Zebra mussels were first discovered in Lake Minnetonka back in 2010. Since then they have spread rapidly and are now found in most bays. With no natural predator, zebra mussels are virtually impossible to exterminate, and collateral damage to the ecosystem eliminates chemical treatment options in most cases.
But there may be a possible breakthrough in zebra mussel control.
A bacterial combatant called Zequanox has shown promising potential in eliminating zebra mussels, and researchers in Wisconsin are currently in the process of testing its effectiveness in an open freshwater setting.
“There has been a lot of activity and interest in this,” Eric Evenson, Minnehaha Creek Watershed District Administrator, told U.S. Sen. Al Franken Thursday. “Right now we’re working cooperatively with the USGS out of LaCrosse, WI. Their researchers have an ongoing study on Lake Peppin and Carlos Lake looking at the potential of using Zequanox.”
Zequanox is not currently legal to use in lakes, only in pipes and private facilities. However, the company is working on registering with the federal government and gaining federal approval for use in public waterways.
Franken said during his Thursday morning visit to Lake Minnetonka that he would look into Zequanox and its current progress in securing federal approval for use in the nation’s lakes.
“Lake Minnetonka is on a list of lakes that we gave to the USGS as a possibility for a location for this research,” Evenson told him.
The Minnehaha Creek Watershed District has been monitoring the Lake Minnetonka’s zebra mussel infestation by taking water samples from throughout the lake and examining plankton populations—the primary diet of zebra mussels. All indications point to a growing zebra mussel infestation with no signs of slowing down.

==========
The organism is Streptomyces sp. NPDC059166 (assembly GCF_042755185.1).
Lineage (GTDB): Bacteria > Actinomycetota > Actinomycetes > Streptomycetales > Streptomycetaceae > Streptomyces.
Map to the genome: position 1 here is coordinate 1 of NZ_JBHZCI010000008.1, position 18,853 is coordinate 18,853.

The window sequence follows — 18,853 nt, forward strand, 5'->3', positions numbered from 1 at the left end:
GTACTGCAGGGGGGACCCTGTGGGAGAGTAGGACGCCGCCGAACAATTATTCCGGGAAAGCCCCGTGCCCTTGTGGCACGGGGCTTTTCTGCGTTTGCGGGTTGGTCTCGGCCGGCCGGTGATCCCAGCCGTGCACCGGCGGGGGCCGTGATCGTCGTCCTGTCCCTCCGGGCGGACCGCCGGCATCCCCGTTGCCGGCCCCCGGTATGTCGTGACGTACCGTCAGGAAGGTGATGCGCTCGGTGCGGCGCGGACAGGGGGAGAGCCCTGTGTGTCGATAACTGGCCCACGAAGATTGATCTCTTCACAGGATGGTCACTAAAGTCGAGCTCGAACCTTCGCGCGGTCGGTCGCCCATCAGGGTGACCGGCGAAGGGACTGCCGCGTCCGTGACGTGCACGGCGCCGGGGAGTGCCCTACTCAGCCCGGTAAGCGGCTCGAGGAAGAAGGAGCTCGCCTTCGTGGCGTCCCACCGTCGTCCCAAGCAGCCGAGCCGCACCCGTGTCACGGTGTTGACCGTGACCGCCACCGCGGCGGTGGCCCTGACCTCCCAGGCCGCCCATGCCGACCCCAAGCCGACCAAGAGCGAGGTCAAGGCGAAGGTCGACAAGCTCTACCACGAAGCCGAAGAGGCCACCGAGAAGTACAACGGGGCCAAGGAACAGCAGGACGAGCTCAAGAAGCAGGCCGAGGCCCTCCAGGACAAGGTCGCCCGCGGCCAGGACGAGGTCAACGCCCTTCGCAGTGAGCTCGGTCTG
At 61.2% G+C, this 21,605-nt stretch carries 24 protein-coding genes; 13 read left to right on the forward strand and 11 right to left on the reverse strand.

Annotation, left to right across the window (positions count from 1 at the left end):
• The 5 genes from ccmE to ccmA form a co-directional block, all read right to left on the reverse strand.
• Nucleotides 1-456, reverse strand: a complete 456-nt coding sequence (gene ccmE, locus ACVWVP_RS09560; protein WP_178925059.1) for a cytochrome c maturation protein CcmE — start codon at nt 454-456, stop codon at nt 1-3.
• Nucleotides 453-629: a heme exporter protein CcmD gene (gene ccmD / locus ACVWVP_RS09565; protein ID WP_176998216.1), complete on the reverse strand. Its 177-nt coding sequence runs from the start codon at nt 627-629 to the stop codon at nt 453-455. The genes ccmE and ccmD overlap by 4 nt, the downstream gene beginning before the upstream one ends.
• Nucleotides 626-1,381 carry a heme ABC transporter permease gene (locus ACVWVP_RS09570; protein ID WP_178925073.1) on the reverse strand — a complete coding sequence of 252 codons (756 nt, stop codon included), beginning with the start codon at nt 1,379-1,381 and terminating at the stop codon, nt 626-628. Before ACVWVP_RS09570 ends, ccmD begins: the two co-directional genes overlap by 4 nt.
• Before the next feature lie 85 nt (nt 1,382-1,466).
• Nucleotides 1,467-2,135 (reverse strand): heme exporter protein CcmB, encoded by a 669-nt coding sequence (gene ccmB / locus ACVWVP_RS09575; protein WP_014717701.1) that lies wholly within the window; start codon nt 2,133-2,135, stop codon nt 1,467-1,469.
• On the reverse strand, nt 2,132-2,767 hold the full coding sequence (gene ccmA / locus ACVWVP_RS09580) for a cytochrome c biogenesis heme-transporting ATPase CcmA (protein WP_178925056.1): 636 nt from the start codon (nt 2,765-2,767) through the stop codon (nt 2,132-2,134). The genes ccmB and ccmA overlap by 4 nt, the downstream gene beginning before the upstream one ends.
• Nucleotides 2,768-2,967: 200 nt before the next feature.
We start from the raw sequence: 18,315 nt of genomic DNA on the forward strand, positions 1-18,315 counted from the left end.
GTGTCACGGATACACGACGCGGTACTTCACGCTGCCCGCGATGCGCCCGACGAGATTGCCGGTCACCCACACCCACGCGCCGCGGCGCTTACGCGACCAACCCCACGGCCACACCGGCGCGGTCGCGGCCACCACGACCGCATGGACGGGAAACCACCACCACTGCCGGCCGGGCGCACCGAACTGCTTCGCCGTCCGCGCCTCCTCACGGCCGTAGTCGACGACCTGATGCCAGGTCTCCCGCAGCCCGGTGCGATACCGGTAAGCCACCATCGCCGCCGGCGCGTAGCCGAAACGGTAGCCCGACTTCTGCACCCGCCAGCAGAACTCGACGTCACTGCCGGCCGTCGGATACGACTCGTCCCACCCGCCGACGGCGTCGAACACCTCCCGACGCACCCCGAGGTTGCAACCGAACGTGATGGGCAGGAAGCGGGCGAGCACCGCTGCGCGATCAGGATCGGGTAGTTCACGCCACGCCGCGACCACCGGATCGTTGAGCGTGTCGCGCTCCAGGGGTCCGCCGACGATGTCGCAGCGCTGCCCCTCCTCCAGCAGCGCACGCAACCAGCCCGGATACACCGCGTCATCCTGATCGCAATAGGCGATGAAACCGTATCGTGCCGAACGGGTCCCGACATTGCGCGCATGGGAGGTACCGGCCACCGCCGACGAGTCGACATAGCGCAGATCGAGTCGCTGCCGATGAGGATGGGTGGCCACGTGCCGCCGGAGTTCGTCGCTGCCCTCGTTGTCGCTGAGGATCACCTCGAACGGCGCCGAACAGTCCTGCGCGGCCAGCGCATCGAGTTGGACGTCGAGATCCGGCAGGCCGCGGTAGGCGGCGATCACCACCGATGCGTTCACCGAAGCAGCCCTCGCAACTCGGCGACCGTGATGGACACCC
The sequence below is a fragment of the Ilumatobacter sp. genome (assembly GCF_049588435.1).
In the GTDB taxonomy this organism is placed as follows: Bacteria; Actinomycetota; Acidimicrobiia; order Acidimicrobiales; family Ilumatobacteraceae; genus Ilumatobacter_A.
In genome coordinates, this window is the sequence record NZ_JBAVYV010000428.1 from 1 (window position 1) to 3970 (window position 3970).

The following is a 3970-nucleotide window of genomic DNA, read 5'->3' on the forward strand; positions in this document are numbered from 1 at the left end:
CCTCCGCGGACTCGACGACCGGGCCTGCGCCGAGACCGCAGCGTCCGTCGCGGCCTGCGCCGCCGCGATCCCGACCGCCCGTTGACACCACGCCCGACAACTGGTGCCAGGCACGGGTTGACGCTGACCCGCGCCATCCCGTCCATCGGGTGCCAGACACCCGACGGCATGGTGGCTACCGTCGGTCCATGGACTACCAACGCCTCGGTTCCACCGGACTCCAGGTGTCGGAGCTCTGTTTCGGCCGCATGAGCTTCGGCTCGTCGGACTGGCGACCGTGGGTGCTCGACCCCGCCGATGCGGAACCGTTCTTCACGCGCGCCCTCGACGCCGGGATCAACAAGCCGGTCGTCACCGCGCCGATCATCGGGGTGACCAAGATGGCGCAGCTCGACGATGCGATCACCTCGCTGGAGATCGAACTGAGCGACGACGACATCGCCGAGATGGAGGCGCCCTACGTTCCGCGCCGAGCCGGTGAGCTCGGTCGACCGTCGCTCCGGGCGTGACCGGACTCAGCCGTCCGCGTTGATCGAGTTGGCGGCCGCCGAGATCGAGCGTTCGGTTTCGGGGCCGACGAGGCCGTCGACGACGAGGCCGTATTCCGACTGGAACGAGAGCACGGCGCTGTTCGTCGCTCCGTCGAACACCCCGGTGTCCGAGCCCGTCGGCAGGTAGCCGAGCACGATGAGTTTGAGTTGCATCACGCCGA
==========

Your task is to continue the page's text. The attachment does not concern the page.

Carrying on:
Zebra mussels actually filter lake water and enhance its clarity, providing an even more conducive environment for milfoil to grow. Additionally, one of the shellfish’s favorite latching locations is the milfoil stalk.
Milfoil was first found in Lake Minnetonka in 1987 but was likely present for several years before its discovery. The invasive plant is believed to have been introduced to Lake Minnetonka by someone dumping an aquarium into the lake, although no confirmed source of the infestation has been confirmed.
Milfoil has flourished in Lake Minnetonka over the last 25 years, particularly in shallow bays and along shorelines.
The Lake Minnetonka Conservation District chemically treats milfoil groves on an annual basis and for more than a decade has used specialized floating harvesters to remove acres of the stalks each summer.
“It’s the only option in some places because chemical treatment doesn’t work,” Greenwood City Councilman Kelsey Page said.
Franken said during his Thursday visit to the area that a growing number of states are facing milfoil infestations and that the issue is garnering increased attention in the halls of the Senate.
An innovative biological technique to eradicate milfoil is currently being spearheaded by the Minnehaha Creek Watershed District that could put a significant dent in Lake Minnetonka’s milfoil patches.
Weevils are small beetles native to Lake Minnetonka and Minnesota that happen to enjoy feasting on milfoil. While their population in Lake Minnetonka is low, the MCWD plans to introduce dense populations of weevils this summer into several locations in and around Lake Minnetonka.